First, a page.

Unless you’ve worked on mega brands like Coke and Nike, it’s going to take your interviewer a few minutes to really understand what you are talking about and determine if the experience is relevant to what he or she is looking for. Help them make the leap more quickly by brining the examples to life. To that end, make sure you are taking pictures at any school events, and scanning the covers and key pages of any relevant projects (like a marketing class project where you had to come up with ideas for a new brand).

Another effective thing that you can do which shows your interest in the job is do an informal customer experience audit before the interview and bring your findings with you.

When I was interviewing to be the VP of Brand at Virgin, I did my own desktop audit of the Virgin brand – I looked at the websites of each of the individual brands in the Virgin family and I did an informal survey about what the brand stood for among people in what I perceived to be their target market. I presented these “findings” along with some initial suggestions on how to address the brand’s challenges as part of my interview. I didn’t present it as in-depth research, just a conversation starter. But it did show that I wasn’t just saying I was interested in working there; I was proving it through a bit of extra research. And the rest is history…

Think about putting in a little extra work prior to your interview and be prepared to share a point of view. You don’t have to be “right” in your learning, just as long as you can demonstrate a solid thought process. It will also help you gauge how open your potential employer is to suggestions. Receive more tips and techniques on how to do this in our post HERE.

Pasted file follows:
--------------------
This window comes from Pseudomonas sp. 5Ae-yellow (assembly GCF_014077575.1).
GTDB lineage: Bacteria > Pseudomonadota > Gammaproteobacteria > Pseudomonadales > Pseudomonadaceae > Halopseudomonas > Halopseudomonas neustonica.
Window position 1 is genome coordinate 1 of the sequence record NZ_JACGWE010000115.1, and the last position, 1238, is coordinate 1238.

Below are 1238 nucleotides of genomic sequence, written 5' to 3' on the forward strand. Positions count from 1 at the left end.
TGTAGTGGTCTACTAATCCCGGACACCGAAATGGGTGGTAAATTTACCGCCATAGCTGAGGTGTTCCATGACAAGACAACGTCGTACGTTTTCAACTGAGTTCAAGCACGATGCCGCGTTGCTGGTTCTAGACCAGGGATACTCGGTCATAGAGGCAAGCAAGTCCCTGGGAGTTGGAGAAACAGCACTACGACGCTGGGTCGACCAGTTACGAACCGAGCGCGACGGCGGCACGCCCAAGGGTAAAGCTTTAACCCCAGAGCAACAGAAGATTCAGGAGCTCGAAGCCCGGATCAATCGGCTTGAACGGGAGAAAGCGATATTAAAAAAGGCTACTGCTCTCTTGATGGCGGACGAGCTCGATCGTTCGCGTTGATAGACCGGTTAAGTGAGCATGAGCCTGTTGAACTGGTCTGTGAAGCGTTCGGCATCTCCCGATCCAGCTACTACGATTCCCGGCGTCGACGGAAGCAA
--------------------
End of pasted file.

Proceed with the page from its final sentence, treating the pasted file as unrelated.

Brand School, our highly effective, premier branding program, gives you the tools and techniques you need to keep your brand shining through and standing out. Receive more information about Brand School’s next session and get free brand-building tools and tips when you join our mailing list.

Please also check us out on Twitter and Facebook for more insight and discussion on branding.

“Brand School had great examples of real companies. I was able to dig even deeper, think of things in a new way, and get new ideas for my brand.It was well worth the fee.” – Brenda Dillion Cavette, Founder Fashionista Tea

‘Word of Eye’ Is Key to Success in Branding Today

(Image credit: AFP/Getty Images via @daylife)

Forbes columnist Allen Adamson recently came to BrandTwist founder Julie Cottineau for her input regarding the latest digital technology trends and their impact on brands and marketing. She provided insight on how brands like Virgin America use strong visual branding to get their brand story across; and how it’s important to have brand signatures and images be click, shoot and send worthy. In today’s quick-paced technology based markets, it’s even more critical to utilize what Julie calls ‘Word of Eye’ to remain in the forefront of consumer thinking. ‘Word of Eye’ is not only the current trend, but the wave of the future as well.

Read the full article by Allen Adamson on Forbes.com:  Virgin, Disney, Apple Know ‘Word of Eye’ Is Key to Success in Branding Today

What brands have you seen that successfully leverage “Word of Eye”?

 

Brand School our highly effective, premier branding program, will give you the tools you need to develop your branding word and Word of Eye skills. Receive more information about Brand School’s next session and get brand-building tools and tips when you join our mailing list.

Please also check us out on Twitter and Facebook for more insight and discussion on branding.

“Brand School had great examples of real companies. I was able to dig even deeper, think of things in a new way, and get new ideas for my brand. It was well worth the fee.” – Brenda Dillion Cavette, Founder Fashionista Tea